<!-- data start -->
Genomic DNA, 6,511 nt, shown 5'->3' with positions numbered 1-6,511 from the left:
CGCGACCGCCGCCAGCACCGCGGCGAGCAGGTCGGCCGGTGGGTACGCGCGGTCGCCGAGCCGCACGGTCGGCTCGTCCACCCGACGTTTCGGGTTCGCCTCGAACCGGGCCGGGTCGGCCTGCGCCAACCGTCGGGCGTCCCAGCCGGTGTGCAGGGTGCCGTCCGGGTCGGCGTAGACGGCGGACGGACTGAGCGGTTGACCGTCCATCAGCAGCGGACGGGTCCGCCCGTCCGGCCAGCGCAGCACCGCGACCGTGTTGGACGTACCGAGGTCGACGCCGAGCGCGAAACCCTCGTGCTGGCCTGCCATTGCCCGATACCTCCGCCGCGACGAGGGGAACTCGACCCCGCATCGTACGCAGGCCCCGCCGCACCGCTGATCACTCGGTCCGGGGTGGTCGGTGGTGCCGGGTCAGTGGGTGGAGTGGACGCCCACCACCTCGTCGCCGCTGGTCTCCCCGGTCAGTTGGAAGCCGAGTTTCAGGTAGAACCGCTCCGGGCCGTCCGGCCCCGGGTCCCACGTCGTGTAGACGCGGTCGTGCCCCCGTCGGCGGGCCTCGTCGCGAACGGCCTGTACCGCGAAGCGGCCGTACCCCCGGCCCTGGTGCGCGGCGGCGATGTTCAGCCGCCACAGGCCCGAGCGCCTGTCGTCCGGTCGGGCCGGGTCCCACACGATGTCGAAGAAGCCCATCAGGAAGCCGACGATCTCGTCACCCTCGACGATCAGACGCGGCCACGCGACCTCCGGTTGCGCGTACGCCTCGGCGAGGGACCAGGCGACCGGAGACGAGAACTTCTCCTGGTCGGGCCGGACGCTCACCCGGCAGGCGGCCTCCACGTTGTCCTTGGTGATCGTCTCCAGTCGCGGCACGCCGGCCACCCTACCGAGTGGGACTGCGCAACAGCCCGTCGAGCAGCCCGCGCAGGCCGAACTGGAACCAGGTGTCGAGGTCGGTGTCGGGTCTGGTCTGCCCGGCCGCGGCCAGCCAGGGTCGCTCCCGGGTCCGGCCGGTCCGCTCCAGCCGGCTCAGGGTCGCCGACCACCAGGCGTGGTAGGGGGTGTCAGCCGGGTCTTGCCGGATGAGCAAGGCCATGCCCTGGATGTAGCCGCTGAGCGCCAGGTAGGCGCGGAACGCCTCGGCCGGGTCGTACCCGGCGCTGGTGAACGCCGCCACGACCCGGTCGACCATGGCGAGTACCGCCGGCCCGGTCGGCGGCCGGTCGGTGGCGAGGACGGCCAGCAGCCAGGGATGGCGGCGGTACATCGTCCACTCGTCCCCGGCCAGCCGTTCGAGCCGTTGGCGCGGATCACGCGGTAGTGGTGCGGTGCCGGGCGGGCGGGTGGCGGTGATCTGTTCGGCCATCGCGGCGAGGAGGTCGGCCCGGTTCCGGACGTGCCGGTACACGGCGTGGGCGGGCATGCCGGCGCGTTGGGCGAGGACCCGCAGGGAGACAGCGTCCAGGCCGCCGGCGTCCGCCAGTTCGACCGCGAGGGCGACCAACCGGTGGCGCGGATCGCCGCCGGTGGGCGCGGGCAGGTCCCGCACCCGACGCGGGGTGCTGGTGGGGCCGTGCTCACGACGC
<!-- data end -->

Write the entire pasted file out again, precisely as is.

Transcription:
Genomic DNA, 6,511 nt, shown 5'->3' with positions numbered 1-6,511 from the left:
CGCGACCGCCGCCAGCACCGCGGCGAGCAGGTCGGCCGGTGGGTACGCGCGGTCGCCGAGCCGCACGGTCGGCTCGTCCACCCGACGTTTCGGGTTCGCCTCGAACCGGGCCGGGTCGGCCTGCGCCAACCGTCGGGCGTCCCAGCCGGTGTGCAGGGTGCCGTCCGGGTCGGCGTAGACGGCGGACGGACTGAGCGGTTGACCGTCCATCAGCAGCGGACGGGTCCGCCCGTCCGGCCAGCGCAGCACCGCGACCGTGTTGGACGTACCGAGGTCGACGCCGAGCGCGAAACCCTCGTGCTGGCCTGCCATTGCCCGATACCTCCGCCGCGACGAGGGGAACTCGACCCCGCATCGTACGCAGGCCCCGCCGCACCGCTGATCACTCGGTCCGGGGTGGTCGGTGGTGCCGGGTCAGTGGGTGGAGTGGACGCCCACCACCTCGTCGCCGCTGGTCTCCCCGGTCAGTTGGAAGCCGAGTTTCAGGTAGAACCGCTCCGGGCCGTCCGGCCCCGGGTCCCACGTCGTGTAGACGCGGTCGTGCCCCCGTCGGCGGGCCTCGTCGCGAACGGCCTGTACCGCGAAGCGGCCGTACCCCCGGCCCTGGTGCGCGGCGGCGATGTTCAGCCGCCACAGGCCCGAGCGCCTGTCGTCCGGTCGGGCCGGGTCCCACACGATGTCGAAGAAGCCCATCAGGAAGCCGACGATCTCGTCACCCTCGACGATCAGACGCGGCCACGCGACCTCCGGTTGCGCGTACGCCTCGGCGAGGGACCAGGCGACCGGAGACGAGAACTTCTCCTGGTCGGGCCGGACGCTCACCCGGCAGGCGGCCTCCACGTTGTCCTTGGTGATCGTCTCCAGTCGCGGCACGCCGGCCACCCTACCGAGTGGGACTGCGCAACAGCCCGTCGAGCAGCCCGCGCAGGCCGAACTGGAACCAGGTGTCGAGGTCGGTGTCGGGTCTGGTCTGCCCGGCCGCGGCCAGCCAGGGTCGCTCCCGGGTCCGGCCGGTCCGCTCCAGCCGGCTCAGGGTCGCCGACCACCAGGCGTGGTAGGGGGTGTCAGCCGGGTCTTGCCGGATGAGCAAGGCCATGCCCTGGATGTAGCCGCTGAGCGCCAGGTAGGCGCGGAACGCCTCGGCCGGGTCGTACCCGGCGCTGGTGAACGCCGCCACGACCCGGTCGACCATGGCGAGTACCGCCGGCCCGGTCGGCGGCCGGTCGGTGGCGAGGACGGCCAGCAGCCAGGGATGGCGGCGGTACATCGTCCACTCGTCCCCGGCCAGCCGTTCGAGCCGTTGGCGCGGATCACGCGGTAGTGGTGCGGTGCCGGGCGGGCGGGTGGCGGTGATCTGTTCGGCCATCGCGGCGAGGAGGTCGGCCCGGTTCCGGACGTGCCGGTACACGGCGTGGGCGGGCATGCCGGCGCGTTGGGCGAGGACCCGCAGGGAGACAGCGTCCAGGCCGCCGGCGTCCGCCAGTTCGACCGCGAGGGCGACCAACCGGTGGCGCGGATCGCCGCCGGTGGGCGCGGGCAGGTCCCGCACCCGACGCGGGGTGCTGGTGGGGCCGTGCTCACGACGC